We have found that this unattached skin-like covering tones up the action of the limb, because of its extensive and comprehensive elasticity.

Important subsidiary features of our invention reside in the tapering of the upper margin of the covering inwardly to lesser diameter than called for by the particular leg concerned, for effecting resilient anchorage to the leg, and in the provision of a rough exterior surface for the covering, serving to frictionally anchor the customary dress hosiery in place when applied over the protectively covered leg. In this connection, we prefer to make the interior surface of the covering smooth and substantiallynon-adherent, to facilitate initial positioning upon the leg and to enhance the aforementioned dissipation of essen- The most that l faction than has been possible heretofore.

2 tially local activity into the body of the covering generally.

We have found that users of our improved artificial legs experience considerably greater satis- Notonly are previous difficulties overcome, as mentioned above, and the wearing of usual types of hosiery facilitated, along with improved limb action, but the entire leg is given a more natural appearance when the covering is made in skin colors.

Since the skin covering may be fabricated and sold independently of an artificial leg, for subse quent application to the leg by a user, our invention is directed to the artificial skin covering per se, as an article of manufacture, as well as to the combination.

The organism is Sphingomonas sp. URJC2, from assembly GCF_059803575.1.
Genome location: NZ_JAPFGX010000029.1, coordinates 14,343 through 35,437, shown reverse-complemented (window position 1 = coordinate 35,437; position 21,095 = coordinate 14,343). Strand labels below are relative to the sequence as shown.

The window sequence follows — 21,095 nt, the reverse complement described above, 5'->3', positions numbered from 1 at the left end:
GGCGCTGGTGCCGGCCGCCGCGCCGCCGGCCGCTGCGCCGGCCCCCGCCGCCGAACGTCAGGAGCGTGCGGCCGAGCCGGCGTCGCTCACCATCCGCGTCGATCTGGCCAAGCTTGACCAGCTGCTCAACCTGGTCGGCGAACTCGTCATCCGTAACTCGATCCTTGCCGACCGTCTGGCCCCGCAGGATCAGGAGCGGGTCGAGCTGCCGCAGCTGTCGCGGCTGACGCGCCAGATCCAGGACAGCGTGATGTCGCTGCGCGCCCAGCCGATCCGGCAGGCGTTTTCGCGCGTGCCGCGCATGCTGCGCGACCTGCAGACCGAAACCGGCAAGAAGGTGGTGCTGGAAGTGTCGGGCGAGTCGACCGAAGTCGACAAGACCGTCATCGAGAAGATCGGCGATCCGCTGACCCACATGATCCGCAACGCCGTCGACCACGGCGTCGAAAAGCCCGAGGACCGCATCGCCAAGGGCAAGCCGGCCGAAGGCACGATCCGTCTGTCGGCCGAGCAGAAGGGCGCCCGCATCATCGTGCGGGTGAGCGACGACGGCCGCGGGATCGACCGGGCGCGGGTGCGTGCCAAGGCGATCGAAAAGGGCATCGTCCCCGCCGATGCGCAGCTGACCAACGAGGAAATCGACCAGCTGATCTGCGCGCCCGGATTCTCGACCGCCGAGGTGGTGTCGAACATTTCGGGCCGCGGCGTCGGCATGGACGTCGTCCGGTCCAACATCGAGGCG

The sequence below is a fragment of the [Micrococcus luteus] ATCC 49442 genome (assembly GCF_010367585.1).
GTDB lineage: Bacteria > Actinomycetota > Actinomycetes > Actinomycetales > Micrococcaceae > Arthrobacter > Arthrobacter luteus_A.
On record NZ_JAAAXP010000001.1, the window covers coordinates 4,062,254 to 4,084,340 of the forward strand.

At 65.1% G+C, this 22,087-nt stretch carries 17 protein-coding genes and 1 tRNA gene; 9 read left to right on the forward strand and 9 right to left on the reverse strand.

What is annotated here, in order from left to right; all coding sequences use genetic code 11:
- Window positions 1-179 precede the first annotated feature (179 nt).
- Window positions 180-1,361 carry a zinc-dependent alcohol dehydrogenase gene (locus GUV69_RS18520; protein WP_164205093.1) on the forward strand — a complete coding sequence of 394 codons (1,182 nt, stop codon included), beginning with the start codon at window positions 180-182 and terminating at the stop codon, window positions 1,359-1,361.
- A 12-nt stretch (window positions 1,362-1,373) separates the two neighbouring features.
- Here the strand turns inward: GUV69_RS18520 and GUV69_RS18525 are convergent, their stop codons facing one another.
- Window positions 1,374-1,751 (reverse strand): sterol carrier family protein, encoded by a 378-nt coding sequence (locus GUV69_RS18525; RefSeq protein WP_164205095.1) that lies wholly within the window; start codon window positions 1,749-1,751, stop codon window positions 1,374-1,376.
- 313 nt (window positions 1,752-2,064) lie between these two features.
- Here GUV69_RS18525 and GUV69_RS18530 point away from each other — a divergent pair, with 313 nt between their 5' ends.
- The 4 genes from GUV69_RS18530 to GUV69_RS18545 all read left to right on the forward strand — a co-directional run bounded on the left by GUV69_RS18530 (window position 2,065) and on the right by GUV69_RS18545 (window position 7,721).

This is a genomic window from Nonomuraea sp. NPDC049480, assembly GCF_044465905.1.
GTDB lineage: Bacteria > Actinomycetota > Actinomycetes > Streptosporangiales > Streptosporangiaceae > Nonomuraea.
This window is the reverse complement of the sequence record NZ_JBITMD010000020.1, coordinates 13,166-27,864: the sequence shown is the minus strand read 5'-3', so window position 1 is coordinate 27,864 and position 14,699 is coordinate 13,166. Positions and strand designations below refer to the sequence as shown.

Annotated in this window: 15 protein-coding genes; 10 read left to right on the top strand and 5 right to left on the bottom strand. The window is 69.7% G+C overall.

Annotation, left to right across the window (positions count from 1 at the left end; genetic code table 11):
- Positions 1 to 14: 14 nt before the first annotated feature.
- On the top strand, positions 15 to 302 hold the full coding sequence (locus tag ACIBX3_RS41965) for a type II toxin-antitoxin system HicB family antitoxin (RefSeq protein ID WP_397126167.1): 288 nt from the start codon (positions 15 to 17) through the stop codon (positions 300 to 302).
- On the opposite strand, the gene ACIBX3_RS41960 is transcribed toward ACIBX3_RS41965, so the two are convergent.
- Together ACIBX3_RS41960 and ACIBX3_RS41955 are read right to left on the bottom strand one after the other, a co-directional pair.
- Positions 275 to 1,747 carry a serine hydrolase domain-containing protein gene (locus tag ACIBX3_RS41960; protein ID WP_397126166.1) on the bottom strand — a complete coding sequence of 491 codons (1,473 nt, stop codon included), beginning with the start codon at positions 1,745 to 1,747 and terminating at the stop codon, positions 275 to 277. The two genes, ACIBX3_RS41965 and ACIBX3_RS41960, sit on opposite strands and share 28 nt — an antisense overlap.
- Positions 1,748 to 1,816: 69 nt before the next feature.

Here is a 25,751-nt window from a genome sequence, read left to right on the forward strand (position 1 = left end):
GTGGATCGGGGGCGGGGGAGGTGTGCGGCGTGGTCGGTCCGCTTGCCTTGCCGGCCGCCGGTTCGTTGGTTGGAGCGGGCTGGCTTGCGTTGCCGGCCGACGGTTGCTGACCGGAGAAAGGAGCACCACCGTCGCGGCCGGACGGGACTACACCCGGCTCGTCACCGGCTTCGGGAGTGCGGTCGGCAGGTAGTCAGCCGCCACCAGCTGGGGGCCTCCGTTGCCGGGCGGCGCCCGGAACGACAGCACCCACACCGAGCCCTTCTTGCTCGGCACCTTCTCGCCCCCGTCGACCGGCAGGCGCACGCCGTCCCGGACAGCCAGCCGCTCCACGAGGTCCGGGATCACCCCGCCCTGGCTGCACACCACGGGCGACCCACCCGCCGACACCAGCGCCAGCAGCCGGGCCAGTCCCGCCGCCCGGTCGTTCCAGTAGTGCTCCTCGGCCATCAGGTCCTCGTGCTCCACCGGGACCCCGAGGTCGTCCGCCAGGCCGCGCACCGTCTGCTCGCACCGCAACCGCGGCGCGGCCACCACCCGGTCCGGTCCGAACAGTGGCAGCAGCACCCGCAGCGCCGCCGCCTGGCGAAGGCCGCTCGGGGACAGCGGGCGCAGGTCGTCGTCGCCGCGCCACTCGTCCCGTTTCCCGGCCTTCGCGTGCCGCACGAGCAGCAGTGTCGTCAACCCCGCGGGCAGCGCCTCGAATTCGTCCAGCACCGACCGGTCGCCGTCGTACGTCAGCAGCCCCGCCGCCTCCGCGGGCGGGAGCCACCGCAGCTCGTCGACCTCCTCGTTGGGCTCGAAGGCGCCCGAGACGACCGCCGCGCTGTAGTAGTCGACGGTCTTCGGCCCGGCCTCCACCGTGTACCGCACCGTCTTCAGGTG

Additional objects and features of the invention will become apparent from the following detailed description of the particular preferred embodiments illustrated in the accompanying drawing.

In the drawing:

Fig. 1 represents a side elevation of an artificial leg equipped with an artificial skin covering in accordance with the invention;

Fig. 2, a similar View showing the skin covering in vertical section.

Fig. 3, a perspective view of the skin-like covering per se prior to the application of the artificial leg; and

Fig. 4, a View corresponding to that of Fig. 2,

but showing the skin-like covering comprehending the knee joint.

Referring to the drawing: the artificial leg proper of Figs. 1 and 2, is indicated l8, and may be of any usual construction. It possesses an ankle joint H, which articulates during use of the limb, and ordinarily is the cause of rapid wear and deterioration of dress hosiery customarily worn over the leg. Furthermore, articulation of the joint ordinarily facilitates entry of dust and dirt to the working parts, resulting in rapid wear thereof.

In accordance with our invention, the artificial leg I0 is completely encased by a protective, artificial skin-like covering l2, having the general formation of a stocking, and being applied without actual fastening to the limb.